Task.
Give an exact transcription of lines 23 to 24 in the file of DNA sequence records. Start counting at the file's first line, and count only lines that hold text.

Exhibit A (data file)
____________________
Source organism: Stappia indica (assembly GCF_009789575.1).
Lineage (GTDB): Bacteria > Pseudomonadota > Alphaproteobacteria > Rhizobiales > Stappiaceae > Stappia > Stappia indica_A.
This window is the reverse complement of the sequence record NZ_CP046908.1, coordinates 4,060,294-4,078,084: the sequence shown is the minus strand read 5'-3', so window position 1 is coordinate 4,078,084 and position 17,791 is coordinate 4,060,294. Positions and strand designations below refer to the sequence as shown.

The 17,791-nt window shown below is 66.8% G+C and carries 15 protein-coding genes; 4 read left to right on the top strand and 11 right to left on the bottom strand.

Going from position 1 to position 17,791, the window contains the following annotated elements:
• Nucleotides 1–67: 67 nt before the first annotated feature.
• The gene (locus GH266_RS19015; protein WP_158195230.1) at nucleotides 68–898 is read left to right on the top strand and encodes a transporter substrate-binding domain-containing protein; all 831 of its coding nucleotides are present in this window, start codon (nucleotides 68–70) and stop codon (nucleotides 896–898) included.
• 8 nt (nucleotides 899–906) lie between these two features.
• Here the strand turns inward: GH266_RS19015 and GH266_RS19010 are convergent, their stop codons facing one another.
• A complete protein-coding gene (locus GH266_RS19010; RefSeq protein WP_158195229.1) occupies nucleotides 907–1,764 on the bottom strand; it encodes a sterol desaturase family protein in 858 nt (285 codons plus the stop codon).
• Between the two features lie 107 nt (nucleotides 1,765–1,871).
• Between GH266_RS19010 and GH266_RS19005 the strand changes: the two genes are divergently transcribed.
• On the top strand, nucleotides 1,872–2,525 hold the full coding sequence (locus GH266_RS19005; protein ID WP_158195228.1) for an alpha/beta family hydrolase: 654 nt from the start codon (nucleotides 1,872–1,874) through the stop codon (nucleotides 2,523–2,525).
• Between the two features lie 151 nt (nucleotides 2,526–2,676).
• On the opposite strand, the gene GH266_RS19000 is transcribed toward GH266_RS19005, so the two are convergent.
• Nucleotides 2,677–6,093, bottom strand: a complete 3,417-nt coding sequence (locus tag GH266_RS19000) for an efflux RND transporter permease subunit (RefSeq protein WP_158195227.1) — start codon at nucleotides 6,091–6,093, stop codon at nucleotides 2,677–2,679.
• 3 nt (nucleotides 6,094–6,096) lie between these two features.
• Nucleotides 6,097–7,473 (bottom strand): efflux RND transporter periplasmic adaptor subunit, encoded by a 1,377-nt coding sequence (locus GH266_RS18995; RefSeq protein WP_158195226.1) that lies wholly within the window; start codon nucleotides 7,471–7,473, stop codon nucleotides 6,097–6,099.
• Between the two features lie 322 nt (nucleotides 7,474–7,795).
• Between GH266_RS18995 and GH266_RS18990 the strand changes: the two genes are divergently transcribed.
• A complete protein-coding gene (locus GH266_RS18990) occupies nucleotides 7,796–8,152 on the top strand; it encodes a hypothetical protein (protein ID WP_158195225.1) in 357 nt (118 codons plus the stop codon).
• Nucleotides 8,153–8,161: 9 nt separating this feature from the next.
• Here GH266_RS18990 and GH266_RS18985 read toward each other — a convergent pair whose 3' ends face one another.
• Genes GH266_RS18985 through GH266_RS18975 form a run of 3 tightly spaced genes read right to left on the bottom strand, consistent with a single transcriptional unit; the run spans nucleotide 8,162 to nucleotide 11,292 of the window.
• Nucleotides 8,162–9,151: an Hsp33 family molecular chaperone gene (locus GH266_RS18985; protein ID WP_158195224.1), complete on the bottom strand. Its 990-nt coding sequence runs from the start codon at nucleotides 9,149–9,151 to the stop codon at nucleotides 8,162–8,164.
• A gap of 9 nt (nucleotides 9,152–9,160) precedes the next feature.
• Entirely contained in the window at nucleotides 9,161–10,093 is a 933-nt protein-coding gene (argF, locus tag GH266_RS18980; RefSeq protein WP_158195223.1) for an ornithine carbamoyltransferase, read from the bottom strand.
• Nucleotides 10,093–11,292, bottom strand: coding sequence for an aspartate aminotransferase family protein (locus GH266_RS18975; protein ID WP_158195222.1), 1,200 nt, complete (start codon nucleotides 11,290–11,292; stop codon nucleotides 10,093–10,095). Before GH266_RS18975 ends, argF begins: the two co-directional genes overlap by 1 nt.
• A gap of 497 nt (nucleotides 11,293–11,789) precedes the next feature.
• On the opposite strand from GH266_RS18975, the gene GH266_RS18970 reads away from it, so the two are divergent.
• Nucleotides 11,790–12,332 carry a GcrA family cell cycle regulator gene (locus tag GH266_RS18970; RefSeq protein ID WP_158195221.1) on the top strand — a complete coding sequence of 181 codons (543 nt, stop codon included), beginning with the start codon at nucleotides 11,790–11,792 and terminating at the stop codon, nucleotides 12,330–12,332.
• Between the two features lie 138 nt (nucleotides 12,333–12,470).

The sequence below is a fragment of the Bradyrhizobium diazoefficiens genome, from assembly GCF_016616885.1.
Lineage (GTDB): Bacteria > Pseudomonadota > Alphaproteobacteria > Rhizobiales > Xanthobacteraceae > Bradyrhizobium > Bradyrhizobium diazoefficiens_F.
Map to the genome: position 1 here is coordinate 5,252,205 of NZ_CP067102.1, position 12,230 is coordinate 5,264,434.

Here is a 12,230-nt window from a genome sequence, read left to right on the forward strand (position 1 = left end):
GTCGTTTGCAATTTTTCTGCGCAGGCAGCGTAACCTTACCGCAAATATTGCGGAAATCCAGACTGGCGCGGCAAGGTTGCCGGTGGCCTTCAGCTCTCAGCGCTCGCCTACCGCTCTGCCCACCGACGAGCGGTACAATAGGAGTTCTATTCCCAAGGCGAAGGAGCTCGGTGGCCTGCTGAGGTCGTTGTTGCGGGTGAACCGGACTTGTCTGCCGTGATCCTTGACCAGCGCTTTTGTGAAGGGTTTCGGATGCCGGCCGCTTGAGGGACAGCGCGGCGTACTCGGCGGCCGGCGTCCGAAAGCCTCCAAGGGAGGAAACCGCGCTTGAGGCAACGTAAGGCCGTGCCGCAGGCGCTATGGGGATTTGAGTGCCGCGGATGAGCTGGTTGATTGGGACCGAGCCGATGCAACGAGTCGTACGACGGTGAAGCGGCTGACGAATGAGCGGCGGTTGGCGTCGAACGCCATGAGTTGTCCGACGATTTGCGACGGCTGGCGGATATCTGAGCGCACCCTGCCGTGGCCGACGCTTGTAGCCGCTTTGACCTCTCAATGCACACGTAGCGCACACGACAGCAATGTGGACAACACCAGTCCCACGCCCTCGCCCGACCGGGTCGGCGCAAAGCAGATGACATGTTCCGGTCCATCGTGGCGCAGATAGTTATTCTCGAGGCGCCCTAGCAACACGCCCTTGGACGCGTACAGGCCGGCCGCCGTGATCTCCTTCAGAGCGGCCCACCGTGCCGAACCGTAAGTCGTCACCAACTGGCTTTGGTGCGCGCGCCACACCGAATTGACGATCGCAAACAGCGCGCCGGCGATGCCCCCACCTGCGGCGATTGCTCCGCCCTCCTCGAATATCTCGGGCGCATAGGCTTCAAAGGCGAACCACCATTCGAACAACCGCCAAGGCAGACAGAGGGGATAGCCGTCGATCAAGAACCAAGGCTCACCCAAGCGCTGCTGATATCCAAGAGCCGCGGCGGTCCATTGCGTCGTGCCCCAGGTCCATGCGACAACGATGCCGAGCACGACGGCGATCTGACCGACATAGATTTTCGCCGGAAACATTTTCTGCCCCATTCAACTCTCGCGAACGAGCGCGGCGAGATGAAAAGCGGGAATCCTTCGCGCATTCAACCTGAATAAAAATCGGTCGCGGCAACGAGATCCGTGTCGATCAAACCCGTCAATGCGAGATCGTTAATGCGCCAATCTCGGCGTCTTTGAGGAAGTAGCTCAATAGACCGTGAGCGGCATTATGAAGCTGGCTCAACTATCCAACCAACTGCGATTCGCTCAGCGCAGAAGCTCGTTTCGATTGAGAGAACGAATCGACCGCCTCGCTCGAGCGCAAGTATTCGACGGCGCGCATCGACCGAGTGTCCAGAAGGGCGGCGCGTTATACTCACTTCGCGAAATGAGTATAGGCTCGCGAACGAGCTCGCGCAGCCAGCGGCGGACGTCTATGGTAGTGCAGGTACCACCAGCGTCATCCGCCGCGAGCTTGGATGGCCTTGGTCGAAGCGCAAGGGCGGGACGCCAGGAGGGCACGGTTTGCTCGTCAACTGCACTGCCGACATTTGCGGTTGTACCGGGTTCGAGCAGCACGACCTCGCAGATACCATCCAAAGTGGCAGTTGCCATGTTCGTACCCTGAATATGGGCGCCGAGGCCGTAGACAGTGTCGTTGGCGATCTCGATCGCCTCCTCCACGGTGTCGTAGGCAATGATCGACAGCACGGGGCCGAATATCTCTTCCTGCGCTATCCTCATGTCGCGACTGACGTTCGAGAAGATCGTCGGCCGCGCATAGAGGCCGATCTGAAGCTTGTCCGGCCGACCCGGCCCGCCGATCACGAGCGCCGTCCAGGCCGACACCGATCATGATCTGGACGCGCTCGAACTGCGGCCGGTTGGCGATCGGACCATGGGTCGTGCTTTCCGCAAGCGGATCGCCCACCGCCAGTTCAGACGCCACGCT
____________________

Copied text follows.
• Here GH266_RS18990 and GH266_RS18985 read toward each other — a convergent pair whose 3' ends face one another.
• Genes GH266_RS18985 through GH266_RS18975 form a run of 3 tightly spaced genes read right to left on the bottom strand, consistent with a single transcriptional unit; the run spans nucleotide 8,162 to nucleotide 11,292 of the window.